From Library Journal
To open this collection of essays, Anderson (international studies, Cornell) refines the theory of nationalism he developed in his acclaimed Imagined Communities (1983). Anderson deftly identifies the forces that forge a nation?an "imagined community" frequently incongruent with the state?from a group of people sharing some degree of common heritage. Subsequent essays examine the nationalism peculiar to each Southeast Asian country and draw comparisons among countries. Anderson also highlights the forces inhibiting the coalescence of a regional consciousness and the formation of a regional political bloc. Chief among these, he contends, are the proximity of China and the prevalence of authoritarian regimes. Finally, a provocative closing essay seeks to rehabilitate the reputation of nationalism, which has suffered in the post-Cold War years. A useful addition to the burgeoning literature on nationalism, this book illuminates the passions that have formed?and sometimes deformed?the modern world. Strongly recommended for academic libraries.?James Holmes, Fletcher Sch. of Law & Diplomacy, Tufts Univ., Medford, MA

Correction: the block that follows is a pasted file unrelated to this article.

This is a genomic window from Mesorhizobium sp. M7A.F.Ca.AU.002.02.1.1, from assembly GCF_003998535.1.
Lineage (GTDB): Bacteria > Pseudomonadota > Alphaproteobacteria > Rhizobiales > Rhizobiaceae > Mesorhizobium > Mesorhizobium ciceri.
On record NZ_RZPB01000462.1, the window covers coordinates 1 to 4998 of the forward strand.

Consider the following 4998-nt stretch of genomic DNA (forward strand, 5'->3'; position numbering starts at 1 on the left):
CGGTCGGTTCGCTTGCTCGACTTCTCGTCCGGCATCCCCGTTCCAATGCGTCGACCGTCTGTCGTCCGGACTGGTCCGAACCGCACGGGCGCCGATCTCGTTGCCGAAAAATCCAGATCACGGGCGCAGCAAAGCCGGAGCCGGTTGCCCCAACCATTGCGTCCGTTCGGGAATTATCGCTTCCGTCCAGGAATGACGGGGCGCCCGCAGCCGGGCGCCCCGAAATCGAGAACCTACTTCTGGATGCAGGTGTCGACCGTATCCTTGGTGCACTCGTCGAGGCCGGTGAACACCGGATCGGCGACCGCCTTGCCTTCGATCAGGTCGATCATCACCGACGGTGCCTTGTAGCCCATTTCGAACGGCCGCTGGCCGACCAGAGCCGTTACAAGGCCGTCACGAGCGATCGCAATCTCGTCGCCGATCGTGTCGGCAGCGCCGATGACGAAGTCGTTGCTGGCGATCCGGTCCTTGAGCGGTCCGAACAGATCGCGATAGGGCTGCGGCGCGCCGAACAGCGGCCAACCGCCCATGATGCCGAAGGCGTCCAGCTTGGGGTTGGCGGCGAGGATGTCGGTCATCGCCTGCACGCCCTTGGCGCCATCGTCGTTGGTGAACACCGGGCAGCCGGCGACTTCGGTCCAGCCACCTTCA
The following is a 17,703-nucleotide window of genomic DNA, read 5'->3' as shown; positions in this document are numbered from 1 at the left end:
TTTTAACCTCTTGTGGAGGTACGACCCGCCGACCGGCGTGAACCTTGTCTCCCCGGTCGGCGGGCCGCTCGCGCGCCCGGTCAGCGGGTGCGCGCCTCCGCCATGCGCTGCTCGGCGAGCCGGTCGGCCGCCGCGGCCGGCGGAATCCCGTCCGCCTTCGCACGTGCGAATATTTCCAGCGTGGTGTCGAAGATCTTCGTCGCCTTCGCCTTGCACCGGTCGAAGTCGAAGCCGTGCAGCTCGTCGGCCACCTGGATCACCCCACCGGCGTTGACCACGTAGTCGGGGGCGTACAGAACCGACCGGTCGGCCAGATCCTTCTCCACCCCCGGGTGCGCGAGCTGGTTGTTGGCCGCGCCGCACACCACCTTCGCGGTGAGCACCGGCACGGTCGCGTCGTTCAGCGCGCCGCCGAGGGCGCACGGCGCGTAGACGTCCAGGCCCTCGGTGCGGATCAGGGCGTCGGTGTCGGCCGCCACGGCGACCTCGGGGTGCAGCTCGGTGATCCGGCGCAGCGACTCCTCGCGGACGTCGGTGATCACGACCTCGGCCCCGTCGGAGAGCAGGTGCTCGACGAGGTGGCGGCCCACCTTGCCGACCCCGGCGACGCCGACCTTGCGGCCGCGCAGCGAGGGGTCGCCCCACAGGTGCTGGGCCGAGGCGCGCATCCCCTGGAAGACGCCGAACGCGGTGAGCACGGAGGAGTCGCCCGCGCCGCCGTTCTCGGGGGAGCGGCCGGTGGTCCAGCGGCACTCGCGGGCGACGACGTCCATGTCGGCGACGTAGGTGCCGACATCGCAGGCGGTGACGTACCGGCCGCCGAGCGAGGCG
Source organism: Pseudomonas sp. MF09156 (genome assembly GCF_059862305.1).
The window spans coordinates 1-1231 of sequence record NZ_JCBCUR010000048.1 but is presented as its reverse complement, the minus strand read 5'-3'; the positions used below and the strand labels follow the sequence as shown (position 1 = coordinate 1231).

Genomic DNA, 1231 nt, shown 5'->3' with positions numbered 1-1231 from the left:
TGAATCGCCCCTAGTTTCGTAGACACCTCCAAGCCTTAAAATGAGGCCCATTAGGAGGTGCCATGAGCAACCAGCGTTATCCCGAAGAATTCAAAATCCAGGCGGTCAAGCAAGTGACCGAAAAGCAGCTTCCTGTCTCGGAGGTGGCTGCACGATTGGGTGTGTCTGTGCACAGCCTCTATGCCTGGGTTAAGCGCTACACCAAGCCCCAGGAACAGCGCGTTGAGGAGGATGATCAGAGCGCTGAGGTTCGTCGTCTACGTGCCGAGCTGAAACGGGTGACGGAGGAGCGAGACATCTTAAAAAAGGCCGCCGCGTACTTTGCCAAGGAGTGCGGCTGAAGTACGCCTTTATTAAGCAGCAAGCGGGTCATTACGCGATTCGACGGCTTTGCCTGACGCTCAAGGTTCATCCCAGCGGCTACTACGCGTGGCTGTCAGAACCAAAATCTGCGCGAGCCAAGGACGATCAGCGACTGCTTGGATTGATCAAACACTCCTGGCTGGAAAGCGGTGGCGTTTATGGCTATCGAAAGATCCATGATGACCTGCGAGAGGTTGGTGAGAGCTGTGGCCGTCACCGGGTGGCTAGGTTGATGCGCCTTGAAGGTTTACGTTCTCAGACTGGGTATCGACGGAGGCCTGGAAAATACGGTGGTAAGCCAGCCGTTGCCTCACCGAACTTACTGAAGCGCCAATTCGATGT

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[A] collection of subtle and scholarly essays by Benedict Anderson, author of "Imagined Communities." Anderson is a rare bird: a learned Cornell professor who writes about international politics with subversive elegance and a philosopher's flair for first principles. -- Boston Globe, 29 November 1998
--This text refers to an out of print or unavailable edition of this title.